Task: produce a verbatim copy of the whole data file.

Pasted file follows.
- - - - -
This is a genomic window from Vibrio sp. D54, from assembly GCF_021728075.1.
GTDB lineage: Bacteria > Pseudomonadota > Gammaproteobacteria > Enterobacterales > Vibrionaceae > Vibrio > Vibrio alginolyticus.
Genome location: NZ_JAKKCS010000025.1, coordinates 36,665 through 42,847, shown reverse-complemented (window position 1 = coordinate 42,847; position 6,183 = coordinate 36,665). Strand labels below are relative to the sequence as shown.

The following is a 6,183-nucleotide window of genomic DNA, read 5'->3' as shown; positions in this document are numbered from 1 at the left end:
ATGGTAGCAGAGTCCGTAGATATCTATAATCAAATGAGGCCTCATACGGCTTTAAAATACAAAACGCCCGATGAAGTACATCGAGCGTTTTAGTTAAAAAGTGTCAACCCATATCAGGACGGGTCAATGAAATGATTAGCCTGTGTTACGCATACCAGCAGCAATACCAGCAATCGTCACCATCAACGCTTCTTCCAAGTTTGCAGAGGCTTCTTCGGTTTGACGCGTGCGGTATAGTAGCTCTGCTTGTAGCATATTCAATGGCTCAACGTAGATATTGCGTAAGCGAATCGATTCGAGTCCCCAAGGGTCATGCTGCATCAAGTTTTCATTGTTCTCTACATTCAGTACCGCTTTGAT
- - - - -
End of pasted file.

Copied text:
This is a genomic window from Vibrio sp. D54, from assembly GCF_021728075.1.
GTDB lineage: Bacteria > Pseudomonadota > Gammaproteobacteria > Enterobacterales > Vibrionaceae > Vibrio > Vibrio alginolyticus.
Genome location: NZ_JAKKCS010000025.1, coordinates 36,665 through 42,847, shown reverse-complemented (window position 1 = coordinate 42,847; position 6,183 = coordinate 36,665). Strand labels below are relative to the sequence as shown.

The following is a 6,183-nucleotide window of genomic DNA, read 5'->3' as shown; positions in this document are numbered from 1 at the left end:
ATGGTAGCAGAGTCCGTAGATATCTATAATCAAATGAGGCCTCATACGGCTTTAAAATACAAAACGCCCGATGAAGTACATCGAGCGTTTTAGTTAAAAAGTGTCAACCCATATCAGGACGGGTCAATGAAATGATTAGCCTGTGTTACGCATACCAGCAGCAATACCAGCAATCGTCACCATCAACGCTTCTTCCAAGTTTGCAGAGGCTTCTTCGGTTTGACGCGTGCGGTATAGTAGCTCTGCTTGTAGCATATTCAATGGCTCAACGTAGATATTGCGTAAGCGAATCGATTCGAGTCCCCAAGGGTCATGCTGCATCAAGTTTTCATTGTTCTCTACATTCAGTACCGCTTTGAT